An EC factsheet outlines the key provisions of the strategy across four pillars, along with key recommendations put forward by a European Citizen’s Panel on virtual worlds outlining their expectations for the future, along with principles and actions to ensure that virtual worlds in the EU are fair and citizen-friendly. 

Further building on this work, the EC is currently developing a virtual worlds toolbox for the general public. This toolbox is one of the actions mentioned in the strategy on Web4.0 and virtual worlds and aims to address the recommendation made by the Citizen Panel on the topic. 

Complementing this work is the European strategy for a better internet for kids (published May 2022). Known as the BIK+ strategy, its aim is to improve age-appropriate digital services and to ensure that every child is protected, empowered, and respected online. The strategy recognises that “in the near future, AI, virtual, augmented and extended reality, the internet of things, cryptocurrency, and other technological changes impacting children will raise new social and ethical challenges”. That future has arrived and so actions aimed at safeguarding users in these virtual environments need to be top of mind for a range of stakeholders.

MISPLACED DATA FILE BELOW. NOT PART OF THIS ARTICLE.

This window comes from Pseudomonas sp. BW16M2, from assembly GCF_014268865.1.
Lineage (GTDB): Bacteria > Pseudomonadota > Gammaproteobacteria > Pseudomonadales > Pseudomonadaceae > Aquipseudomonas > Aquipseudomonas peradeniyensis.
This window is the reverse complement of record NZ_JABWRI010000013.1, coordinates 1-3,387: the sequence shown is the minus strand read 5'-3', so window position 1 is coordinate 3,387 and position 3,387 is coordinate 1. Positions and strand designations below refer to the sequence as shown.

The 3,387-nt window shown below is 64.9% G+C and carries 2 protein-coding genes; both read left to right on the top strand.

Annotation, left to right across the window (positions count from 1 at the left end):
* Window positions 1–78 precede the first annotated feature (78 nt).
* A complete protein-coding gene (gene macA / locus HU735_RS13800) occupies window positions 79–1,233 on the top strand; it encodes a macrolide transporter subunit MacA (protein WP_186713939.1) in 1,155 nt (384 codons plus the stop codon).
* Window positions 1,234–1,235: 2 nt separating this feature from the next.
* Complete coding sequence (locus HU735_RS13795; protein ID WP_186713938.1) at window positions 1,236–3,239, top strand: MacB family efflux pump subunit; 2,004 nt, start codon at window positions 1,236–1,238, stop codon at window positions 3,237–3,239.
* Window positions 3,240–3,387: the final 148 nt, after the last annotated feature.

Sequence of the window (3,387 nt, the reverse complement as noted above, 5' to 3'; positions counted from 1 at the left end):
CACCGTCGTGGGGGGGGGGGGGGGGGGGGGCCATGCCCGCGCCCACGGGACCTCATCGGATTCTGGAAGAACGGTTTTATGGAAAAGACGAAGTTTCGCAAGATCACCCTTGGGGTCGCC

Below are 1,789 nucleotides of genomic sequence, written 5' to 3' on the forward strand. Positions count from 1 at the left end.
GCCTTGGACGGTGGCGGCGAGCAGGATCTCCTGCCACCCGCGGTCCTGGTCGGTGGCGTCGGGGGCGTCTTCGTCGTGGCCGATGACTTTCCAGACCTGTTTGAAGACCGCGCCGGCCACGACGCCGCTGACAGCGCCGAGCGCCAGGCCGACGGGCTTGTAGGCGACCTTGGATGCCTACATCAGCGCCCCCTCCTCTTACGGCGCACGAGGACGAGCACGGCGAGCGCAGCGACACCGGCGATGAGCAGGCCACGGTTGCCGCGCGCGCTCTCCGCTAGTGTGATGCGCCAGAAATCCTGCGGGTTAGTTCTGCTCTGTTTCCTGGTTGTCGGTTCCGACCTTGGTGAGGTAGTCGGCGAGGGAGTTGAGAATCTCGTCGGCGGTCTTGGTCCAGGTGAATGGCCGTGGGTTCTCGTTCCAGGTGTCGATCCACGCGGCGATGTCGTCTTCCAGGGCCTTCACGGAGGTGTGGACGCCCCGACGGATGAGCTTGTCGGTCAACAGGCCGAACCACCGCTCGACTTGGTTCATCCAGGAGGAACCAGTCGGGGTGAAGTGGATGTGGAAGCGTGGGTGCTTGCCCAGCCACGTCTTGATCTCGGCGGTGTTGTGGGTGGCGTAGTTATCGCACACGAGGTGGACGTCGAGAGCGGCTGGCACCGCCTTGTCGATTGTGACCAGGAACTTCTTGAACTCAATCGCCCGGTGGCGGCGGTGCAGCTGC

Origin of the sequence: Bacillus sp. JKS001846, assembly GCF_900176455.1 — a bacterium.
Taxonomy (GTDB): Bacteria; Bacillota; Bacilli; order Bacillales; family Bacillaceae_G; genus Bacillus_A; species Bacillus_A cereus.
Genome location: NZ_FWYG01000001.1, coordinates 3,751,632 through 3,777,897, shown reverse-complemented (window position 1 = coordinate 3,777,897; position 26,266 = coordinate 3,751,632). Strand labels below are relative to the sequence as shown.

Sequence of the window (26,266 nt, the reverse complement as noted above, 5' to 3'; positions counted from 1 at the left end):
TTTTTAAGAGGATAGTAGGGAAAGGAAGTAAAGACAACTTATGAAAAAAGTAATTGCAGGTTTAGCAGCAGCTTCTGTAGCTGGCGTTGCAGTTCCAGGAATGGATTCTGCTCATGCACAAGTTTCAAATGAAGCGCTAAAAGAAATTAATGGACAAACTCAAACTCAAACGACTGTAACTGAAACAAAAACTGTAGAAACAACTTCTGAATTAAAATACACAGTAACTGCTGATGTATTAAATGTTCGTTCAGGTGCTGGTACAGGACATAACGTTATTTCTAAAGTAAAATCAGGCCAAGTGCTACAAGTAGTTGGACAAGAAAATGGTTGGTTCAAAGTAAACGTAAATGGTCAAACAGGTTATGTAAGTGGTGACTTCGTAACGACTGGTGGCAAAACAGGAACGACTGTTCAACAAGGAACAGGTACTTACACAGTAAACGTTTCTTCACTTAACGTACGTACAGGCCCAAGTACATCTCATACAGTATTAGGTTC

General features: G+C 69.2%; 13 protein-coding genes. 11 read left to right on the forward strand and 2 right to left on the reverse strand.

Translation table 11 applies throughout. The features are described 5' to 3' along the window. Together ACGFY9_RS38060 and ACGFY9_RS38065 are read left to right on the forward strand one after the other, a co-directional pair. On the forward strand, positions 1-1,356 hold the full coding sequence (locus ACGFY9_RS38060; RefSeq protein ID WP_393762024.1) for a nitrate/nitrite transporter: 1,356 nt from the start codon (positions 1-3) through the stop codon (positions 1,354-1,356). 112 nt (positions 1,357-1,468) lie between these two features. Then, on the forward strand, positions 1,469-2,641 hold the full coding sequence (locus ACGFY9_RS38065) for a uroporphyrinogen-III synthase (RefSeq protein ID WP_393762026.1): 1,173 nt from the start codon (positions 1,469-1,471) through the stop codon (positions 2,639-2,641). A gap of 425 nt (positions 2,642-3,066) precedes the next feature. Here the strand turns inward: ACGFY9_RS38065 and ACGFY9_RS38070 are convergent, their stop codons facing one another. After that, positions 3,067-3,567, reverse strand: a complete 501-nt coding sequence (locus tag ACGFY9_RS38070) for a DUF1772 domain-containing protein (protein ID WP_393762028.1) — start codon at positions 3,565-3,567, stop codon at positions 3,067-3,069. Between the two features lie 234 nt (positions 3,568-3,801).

The importance of safety by design 

Despite the many benefits of AI and virtual worlds, there can be downsides too. Adults and children often have the ability to mix freely within these virtual spaces and, just as in the real world, there is always the potential for bad actors to behave inappropriately. 

Accordingly, there have been some disturbing media headlines (such as one from the BBC readingMetaverse app allows kids into virtual strip clubs”). While such headlines report on the extreme, clearly – as with other online spaces and experiences – it’s important that safety is considered at the design stage rather than as an afterthought.

There are concerns about data too. A European Parliament briefing in 2022 noted that “people will participate in the metaverse through avatars, using special equipment, such as VR headsets or similar devices, enabling an immersive experience. This entails the collection of massive amounts of data, including biometric data and data on the emotional responses of users…”. While this is of concern for all users, children’s data, especially, needs to be given special attention under the GDPR (General Data Protection Regulation).